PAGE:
If your goal is to ensure that a significant donation is used for the purposes you intend, both now and in the future, there are various ways of doing so without creating a separate foundation. Consider the following:
Making a restricted donation to an existing charity
Large donations are often made with certain restrictions or directions. As a condition of accepting the gift, the receiving charity is legally obliged to respect these conditions. As the conditions are being drafted and agreed upon with the charity, the donor has a reasonable degree of control. However, after the donation has been made, it will not be possible to change these conditions, although the charity can be granted the right to change these conditions.
It is strongly recommended that you discuss your proposed conditions in detail with the receiving charity before making the gift. This will ensure that when the conditions are drafted, you will accomplish what you intend. It will also ensure that the charity understands, accepts, and supports the conditions. For example, if you direct the income from your donation to support a specific charity program, you can ensure in discussions with the charity that they are intending to continue the program, have other adequate funding in place (or that your funding is adequate on its own) to continue the program, and so on. The charity can also help you identify alternatives for future funding if the program ends (for example, if it achieves its goals).
An advantage of this approach is that an existing operating charity will likely have the expertise and insight to help you direct your funds where they will achieve what you want them to. It will also likely have competent and committed staff or volunteers who can make sure that your gift continues to be well used into the future.
Creating a donor-advised fund
Creating a donor-advised fund has some similarities to creating your own private foundation, but without the administrative, regulatory, managerial, and operational burdens. Donor-advised funds are generally operated by public foundations or charitable organizations as a means of encouraging philanthropy and support for certain types of causes. The public foundation deals with the burdens and spreads the cost of doing so across many donors. In this way, it can also afford to develop expertise in these areas that a single private foundation may not be able to. For example, by pooling funds from many donations, it becomes more cost-effective to engage professional investment advisors to manage these funds.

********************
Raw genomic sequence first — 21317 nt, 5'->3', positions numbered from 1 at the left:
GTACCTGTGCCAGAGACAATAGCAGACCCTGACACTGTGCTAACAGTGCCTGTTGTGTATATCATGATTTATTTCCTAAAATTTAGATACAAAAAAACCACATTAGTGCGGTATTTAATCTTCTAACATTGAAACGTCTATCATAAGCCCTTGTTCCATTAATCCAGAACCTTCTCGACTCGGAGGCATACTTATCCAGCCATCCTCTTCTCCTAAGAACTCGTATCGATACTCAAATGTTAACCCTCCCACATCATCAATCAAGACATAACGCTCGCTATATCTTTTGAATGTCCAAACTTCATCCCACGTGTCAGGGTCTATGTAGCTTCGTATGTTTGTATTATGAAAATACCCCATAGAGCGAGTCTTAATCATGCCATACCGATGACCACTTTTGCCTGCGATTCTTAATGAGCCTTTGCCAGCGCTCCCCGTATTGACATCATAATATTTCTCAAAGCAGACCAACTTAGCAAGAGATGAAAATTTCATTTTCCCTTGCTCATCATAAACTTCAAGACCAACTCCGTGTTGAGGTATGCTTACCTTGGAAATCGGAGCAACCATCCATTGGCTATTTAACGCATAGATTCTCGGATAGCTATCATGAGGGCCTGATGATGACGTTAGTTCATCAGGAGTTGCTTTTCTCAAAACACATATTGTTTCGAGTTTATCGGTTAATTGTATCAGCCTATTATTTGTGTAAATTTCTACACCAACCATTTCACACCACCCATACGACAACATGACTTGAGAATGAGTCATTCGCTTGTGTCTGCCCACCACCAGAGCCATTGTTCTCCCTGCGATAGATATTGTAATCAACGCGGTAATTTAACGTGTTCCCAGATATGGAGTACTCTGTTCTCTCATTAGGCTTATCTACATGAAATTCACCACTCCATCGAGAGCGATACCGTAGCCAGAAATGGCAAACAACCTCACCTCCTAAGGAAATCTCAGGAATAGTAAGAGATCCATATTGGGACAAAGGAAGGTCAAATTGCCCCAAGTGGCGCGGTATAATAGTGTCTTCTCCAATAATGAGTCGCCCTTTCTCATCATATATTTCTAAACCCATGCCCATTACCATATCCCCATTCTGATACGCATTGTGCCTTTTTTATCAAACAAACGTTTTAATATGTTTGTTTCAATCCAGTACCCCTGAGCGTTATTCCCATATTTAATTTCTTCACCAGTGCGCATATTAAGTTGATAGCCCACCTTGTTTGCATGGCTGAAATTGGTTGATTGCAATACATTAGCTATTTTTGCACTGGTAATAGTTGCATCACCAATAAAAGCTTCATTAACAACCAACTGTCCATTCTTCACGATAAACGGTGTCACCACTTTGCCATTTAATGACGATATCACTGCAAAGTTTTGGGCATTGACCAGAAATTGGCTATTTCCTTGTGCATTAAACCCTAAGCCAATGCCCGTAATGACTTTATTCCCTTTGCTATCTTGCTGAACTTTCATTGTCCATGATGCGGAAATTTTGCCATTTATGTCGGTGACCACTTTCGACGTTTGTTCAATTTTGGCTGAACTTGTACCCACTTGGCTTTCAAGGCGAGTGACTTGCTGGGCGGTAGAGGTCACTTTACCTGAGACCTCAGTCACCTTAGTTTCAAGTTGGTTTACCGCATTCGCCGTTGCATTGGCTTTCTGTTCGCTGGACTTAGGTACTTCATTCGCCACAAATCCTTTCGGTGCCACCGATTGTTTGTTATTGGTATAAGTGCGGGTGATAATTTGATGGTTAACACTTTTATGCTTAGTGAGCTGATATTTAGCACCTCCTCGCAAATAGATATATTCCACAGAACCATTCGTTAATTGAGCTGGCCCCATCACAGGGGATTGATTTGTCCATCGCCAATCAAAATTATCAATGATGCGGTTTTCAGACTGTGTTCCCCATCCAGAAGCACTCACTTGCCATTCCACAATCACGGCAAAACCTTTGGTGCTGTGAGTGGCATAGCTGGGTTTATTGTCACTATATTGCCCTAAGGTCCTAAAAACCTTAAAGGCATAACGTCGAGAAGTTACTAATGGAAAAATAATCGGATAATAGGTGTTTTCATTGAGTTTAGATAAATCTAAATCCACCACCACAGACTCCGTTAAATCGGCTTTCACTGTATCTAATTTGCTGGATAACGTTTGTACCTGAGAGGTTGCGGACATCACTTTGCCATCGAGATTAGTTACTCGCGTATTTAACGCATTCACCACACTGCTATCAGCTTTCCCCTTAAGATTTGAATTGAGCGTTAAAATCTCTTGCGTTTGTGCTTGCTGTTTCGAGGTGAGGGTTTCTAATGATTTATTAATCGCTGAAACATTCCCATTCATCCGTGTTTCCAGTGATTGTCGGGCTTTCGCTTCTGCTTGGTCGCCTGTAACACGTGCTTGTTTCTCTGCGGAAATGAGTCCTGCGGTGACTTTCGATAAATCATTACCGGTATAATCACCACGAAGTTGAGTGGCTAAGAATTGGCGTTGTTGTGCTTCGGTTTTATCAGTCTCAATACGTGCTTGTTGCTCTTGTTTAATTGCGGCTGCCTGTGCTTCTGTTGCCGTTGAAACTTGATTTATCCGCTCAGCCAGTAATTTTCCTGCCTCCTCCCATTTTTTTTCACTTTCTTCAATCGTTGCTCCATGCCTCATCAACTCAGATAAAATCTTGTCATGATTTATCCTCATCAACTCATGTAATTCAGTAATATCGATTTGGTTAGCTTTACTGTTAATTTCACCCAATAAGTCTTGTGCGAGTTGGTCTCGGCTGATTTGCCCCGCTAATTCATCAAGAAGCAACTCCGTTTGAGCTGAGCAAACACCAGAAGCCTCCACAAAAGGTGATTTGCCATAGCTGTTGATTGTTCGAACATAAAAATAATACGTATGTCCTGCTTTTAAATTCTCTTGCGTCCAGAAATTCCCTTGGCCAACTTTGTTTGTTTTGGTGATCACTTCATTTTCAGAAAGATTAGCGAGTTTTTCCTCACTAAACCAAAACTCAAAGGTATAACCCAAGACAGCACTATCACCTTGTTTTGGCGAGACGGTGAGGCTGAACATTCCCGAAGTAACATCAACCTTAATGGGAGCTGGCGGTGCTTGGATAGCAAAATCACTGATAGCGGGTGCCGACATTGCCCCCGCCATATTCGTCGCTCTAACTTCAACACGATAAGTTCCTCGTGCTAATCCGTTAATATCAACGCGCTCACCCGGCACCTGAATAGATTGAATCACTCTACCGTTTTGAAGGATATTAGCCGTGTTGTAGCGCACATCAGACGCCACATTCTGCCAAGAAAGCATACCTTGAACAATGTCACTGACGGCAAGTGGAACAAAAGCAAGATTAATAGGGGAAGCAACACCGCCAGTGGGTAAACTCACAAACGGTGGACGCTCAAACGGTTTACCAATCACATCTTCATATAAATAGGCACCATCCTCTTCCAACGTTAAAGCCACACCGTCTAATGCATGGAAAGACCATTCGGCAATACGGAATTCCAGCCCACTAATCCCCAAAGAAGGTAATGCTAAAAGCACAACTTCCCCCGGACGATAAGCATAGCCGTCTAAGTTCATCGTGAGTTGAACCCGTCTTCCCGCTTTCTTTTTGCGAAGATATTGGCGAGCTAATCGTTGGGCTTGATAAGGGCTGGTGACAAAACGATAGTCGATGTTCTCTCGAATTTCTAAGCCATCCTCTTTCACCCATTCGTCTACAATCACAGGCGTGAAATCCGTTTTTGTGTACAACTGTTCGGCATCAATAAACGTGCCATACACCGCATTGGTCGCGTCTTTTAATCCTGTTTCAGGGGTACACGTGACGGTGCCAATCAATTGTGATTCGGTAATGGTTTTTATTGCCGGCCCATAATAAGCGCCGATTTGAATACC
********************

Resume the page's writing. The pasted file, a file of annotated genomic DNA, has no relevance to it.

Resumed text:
After making the donation, the donor retains the ability to recommend (but not legally control) to whom grants are given by the fund manager. The board of the recipient charity must exercise ultimate control, of course, but within that constraint can consider the recommendations of the donors.
One fast-growing category of donor-advised funds is community foundations. Though generally focused on supporting charitable activities within a specific community, there need not be community-based restrictions on giving. For more information, or to locate a community foundation near you, visit Community Foundations of Canada.
There are several advantages to this approach. Creating a donor-advised fund allows you to:
- avoid the administrative and other headaches of operating a foundation;
- enjoy professional/expert services (such as investment management and detailed reporting) and low costs (by spreading fixed administrative costs over several donations);
- retain control over future grants (within broad limits); and,
- retain naming privileges over the fund created.
Donating to another foundation which you trust
If you simply want to make sure that the funds you donate are being intelligently and effectively used, without directing their specific use, making an unrestricted donation to a foundation whose work you respect and trust may be the route to take. A good example of this, in the United States, was Warren Buffett's multi-billion dollar donation to the Bill and Melinda Gates Foundation.